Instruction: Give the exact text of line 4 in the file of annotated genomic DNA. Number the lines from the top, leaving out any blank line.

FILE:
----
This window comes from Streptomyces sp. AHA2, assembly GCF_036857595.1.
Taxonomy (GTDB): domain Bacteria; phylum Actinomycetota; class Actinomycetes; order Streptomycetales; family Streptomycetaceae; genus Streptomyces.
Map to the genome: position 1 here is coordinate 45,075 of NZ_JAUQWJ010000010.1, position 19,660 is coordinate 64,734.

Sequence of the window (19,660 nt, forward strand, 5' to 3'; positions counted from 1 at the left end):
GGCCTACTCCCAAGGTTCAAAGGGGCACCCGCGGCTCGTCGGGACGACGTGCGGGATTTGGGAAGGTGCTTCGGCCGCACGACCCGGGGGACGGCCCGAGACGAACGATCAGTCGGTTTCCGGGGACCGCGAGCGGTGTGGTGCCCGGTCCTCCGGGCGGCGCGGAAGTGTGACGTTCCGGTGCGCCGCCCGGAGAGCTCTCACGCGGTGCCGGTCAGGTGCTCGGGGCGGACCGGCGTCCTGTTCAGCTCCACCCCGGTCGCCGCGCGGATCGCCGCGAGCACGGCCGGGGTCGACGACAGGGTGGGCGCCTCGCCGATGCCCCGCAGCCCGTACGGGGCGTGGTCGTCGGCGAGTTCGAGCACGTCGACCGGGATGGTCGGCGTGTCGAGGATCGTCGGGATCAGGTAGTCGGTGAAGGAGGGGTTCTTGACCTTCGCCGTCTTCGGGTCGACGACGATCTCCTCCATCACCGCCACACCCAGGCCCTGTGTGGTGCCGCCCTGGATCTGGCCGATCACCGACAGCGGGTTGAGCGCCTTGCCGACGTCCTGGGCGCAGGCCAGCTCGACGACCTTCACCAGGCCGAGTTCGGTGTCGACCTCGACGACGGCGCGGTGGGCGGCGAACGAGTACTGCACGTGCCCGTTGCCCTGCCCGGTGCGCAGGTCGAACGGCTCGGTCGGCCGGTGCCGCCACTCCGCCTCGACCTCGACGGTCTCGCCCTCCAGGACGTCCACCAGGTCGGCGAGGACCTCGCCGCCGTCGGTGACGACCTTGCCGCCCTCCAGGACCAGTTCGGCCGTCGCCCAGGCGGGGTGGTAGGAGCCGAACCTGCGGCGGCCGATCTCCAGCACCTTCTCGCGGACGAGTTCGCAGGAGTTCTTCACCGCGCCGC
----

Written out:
Sequence of the window (19,660 nt, forward strand, 5' to 3'; positions counted from 1 at the left end):